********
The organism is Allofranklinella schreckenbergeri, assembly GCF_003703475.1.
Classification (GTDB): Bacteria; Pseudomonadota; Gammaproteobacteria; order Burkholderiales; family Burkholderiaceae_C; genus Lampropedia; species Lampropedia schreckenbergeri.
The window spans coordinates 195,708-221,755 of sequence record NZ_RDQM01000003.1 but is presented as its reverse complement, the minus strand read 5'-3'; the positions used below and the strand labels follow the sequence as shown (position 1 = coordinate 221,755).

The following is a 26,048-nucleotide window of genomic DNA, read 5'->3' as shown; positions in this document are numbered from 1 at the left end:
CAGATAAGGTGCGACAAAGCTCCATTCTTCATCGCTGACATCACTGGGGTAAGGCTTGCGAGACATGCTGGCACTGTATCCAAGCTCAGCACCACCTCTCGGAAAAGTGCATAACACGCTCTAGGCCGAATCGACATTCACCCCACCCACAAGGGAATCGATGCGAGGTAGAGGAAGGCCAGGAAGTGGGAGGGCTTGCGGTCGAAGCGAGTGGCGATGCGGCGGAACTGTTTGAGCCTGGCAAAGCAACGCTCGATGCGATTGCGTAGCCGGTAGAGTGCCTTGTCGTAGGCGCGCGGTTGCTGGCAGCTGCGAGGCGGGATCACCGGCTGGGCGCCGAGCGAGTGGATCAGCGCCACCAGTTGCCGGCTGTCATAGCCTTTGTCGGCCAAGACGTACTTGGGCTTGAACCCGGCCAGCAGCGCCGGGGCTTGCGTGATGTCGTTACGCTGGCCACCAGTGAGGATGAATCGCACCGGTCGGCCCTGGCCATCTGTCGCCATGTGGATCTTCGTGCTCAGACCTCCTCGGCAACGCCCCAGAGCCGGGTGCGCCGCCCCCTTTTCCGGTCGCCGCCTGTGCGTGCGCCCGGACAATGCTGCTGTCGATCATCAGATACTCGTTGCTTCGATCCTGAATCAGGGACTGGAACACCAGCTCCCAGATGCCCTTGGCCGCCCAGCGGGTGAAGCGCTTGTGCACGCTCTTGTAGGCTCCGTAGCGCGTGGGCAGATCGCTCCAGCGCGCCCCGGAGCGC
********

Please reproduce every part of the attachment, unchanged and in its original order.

The organism is Allofranklinella schreckenbergeri, assembly GCF_003703475.1.
Classification (GTDB): Bacteria; Pseudomonadota; Gammaproteobacteria; order Burkholderiales; family Burkholderiaceae_C; genus Lampropedia; species Lampropedia schreckenbergeri.
The window spans coordinates 195,708-221,755 of sequence record NZ_RDQM01000003.1 but is presented as its reverse complement, the minus strand read 5'-3'; the positions used below and the strand labels follow the sequence as shown (position 1 = coordinate 221,755).

The following is a 26,048-nucleotide window of genomic DNA, read 5'->3' as shown; positions in this document are numbered from 1 at the left end:
CAGATAAGGTGCGACAAAGCTCCATTCTTCATCGCTGACATCACTGGGGTAAGGCTTGCGAGACATGCTGGCACTGTATCCAAGCTCAGCACCACCTCTCGGAAAAGTGCATAACACGCTCTAGGCCGAATCGACATTCACCCCACCCACAAGGGAATCGATGCGAGGTAGAGGAAGGCCAGGAAGTGGGAGGGCTTGCGGTCGAAGCGAGTGGCGATGCGGCGGAACTGTTTGAGCCTGGCAAAGCAACGCTCGATGCGATTGCGTAGCCGGTAGAGTGCCTTGTCGTAGGCGCGCGGTTGCTGGCAGCTGCGAGGCGGGATCACCGGCTGGGCGCCGAGCGAGTGGATCAGCGCCACCAGTTGCCGGCTGTCATAGCCTTTGTCGGCCAAGACGTACTTGGGCTTGAACCCGGCCAGCAGCGCCGGGGCTTGCGTGATGTCGTTACGCTGGCCACCAGTGAGGATGAATCGCACCGGTCGGCCCTGGCCATCTGTCGCCATGTGGATCTTCGTGCTCAGACCTCCTCGGCAACGCCCCAGAGCCGGGTGCGCCGCCCCCTTTTCCGGTCGCCGCCTGTGCGTGCGCCCGGACAATGCTGCTGTCGATCATCAGATACTCGTTGCTTCGATCCTGAATCAGGGACTGGAACACCAGCTCCCAGATGCCCTTGGCCGCCCAGCGGGTGAAGCGCTTGTGCACGCTCTTGTAGGCTCCGTAGCGCGTGGGCAGATCGCTCCAGCGCGCCCCGGAGCGC